Promoting Privacy-Aware Computing and Model Sharing
An important presentation involved privacy-aware computing. Although collaboration among cancer registries is essential to fully exploit the promise of deep learning, privacy and confidentiality challenges are the main obstacles for data and model sharing across cancer registries. Pilot 3 is developing different privacy-preserving approaches that protect data and models. These approaches will offer a secure deep learning model distribution and enable collaboration between registries and researchers without sharing sensitive data.
Capturing Cancer Recurrence
A significant discussion at the hackathon involved the capture of cancer recurrence, since it requires a broad and multidisciplinary approach and represents one of the most challenging problems for the field of cancer surveillance. This challenge is due to the complexity of how recurrence is defined and diagnosed, the variation in time interval to recurrence, the broad set of specialties and health care settings in which recurrence can be diagnosed, and the longitudinal component required to understand recurrence.
Pilot 3 is taking a multi-pronged approach to capture recurrence, using current datasets to begin developing multiple algorithms. The initial algorithm from the DOE labs utilizes a classifier to identify malignant cases and clinical domain knowledge to capture recurrence cases. Registrars are reviewing validation results from this initial algorithm to determine accuracy and next steps. The Pilot will expand recurrence efforts by leveraging ongoing data capture from registrars and annotating new data elements.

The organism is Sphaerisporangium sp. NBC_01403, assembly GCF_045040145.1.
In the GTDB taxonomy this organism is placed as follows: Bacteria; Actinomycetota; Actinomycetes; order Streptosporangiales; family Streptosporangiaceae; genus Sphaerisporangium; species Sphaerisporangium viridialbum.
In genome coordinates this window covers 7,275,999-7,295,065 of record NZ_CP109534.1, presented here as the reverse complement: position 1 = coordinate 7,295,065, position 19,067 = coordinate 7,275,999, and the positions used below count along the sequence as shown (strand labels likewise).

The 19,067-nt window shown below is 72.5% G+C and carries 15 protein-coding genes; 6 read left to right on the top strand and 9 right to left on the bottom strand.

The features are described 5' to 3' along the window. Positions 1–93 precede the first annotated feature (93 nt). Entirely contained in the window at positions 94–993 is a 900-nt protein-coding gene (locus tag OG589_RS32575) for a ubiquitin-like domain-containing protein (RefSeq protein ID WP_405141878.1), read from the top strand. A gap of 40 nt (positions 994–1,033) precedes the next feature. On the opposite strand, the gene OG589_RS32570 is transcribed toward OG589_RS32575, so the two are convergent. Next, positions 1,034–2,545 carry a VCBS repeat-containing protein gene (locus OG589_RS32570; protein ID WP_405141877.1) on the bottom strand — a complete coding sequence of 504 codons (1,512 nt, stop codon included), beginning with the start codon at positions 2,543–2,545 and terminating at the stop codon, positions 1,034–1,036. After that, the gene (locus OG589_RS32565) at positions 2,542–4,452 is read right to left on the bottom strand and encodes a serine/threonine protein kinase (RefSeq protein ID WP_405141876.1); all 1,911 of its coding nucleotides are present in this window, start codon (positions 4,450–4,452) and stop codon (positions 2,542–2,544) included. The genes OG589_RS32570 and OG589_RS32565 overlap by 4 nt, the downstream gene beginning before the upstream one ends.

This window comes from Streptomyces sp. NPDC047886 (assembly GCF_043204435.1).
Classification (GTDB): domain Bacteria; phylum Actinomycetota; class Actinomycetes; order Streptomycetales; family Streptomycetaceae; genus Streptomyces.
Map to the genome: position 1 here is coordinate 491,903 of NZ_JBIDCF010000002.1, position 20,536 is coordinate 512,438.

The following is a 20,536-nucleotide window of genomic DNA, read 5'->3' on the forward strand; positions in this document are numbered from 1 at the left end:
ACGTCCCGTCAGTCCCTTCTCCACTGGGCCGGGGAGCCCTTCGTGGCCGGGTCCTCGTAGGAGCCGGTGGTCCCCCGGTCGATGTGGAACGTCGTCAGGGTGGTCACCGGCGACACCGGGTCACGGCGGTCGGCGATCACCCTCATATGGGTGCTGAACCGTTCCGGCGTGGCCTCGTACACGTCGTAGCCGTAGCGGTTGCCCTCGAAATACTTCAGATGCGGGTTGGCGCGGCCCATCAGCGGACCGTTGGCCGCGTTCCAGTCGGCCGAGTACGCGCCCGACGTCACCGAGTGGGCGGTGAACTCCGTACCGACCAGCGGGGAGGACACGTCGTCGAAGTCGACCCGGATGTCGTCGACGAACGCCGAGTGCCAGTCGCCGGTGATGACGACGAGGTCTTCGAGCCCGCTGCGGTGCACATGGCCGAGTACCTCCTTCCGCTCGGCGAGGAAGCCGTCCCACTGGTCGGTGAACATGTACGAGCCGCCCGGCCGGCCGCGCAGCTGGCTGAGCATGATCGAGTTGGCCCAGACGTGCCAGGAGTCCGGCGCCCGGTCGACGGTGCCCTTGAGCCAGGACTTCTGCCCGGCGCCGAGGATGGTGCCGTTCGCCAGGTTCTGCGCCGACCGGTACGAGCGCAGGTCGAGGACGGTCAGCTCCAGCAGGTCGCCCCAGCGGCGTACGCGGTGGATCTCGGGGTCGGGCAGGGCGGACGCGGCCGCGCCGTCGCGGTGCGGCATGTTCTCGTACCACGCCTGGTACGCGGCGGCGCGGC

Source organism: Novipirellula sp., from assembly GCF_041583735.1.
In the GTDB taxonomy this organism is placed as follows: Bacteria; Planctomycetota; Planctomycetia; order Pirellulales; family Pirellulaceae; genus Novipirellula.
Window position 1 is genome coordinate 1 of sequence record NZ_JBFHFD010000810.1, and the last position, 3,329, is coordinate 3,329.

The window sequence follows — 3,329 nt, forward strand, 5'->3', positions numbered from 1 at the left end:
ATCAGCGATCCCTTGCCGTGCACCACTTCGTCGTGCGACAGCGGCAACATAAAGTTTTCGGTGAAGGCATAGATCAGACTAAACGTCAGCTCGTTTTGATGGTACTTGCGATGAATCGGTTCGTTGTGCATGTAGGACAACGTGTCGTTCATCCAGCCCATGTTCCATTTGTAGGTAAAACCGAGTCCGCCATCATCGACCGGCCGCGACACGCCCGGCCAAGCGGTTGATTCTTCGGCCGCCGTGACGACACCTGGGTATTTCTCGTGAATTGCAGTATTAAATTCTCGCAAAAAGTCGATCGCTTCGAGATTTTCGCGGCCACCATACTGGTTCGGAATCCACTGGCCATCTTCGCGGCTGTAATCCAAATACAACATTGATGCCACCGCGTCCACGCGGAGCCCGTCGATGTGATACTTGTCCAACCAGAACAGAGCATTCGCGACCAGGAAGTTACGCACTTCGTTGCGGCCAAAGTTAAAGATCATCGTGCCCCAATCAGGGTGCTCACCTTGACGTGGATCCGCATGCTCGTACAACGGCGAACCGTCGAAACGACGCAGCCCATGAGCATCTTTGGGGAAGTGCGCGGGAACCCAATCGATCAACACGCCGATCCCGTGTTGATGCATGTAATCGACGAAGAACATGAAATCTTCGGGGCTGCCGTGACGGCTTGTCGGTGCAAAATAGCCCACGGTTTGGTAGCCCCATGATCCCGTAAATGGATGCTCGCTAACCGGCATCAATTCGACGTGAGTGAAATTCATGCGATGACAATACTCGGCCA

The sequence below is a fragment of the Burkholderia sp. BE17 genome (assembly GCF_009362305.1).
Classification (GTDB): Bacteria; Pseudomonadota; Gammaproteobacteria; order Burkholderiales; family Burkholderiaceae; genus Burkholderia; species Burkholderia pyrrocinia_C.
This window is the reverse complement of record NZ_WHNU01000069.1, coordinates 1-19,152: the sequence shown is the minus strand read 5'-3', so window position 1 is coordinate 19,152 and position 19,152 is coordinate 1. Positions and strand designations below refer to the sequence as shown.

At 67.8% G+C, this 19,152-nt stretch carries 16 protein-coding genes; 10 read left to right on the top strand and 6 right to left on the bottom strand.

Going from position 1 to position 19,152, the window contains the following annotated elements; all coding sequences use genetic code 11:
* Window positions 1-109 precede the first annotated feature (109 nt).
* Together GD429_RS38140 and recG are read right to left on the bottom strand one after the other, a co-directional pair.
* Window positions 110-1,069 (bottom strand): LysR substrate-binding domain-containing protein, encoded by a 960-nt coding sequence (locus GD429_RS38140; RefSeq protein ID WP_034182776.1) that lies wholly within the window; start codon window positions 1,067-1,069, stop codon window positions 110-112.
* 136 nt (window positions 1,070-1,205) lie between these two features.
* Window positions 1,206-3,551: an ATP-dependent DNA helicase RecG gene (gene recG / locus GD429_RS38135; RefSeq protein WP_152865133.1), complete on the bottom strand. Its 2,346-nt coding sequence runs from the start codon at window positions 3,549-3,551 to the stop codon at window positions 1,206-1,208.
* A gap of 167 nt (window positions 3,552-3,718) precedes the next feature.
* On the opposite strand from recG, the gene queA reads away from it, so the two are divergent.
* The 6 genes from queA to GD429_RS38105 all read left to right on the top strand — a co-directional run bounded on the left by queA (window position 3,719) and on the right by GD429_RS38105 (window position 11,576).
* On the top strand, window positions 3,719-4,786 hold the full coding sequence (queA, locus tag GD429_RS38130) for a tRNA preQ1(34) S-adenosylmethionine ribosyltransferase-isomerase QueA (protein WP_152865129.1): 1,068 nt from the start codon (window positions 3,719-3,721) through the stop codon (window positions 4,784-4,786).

Improving the Capture of Clinical Trials
The hackathon included multiple streams of discussion on ways in which high-performance computing could improve the conduct and analysis of clinical trials. One focus of conversation was how to integrate our deep learning tools into rapid case ascertainment for clinical trials, cancer survivorship initiatives, and other research studies and interventions. Rapid case ascertainment enables research studies and clinical trials to identify eligible patients in a timely manner, so that they may be able to participate in trials shortly after diagnosis or after a recurrence.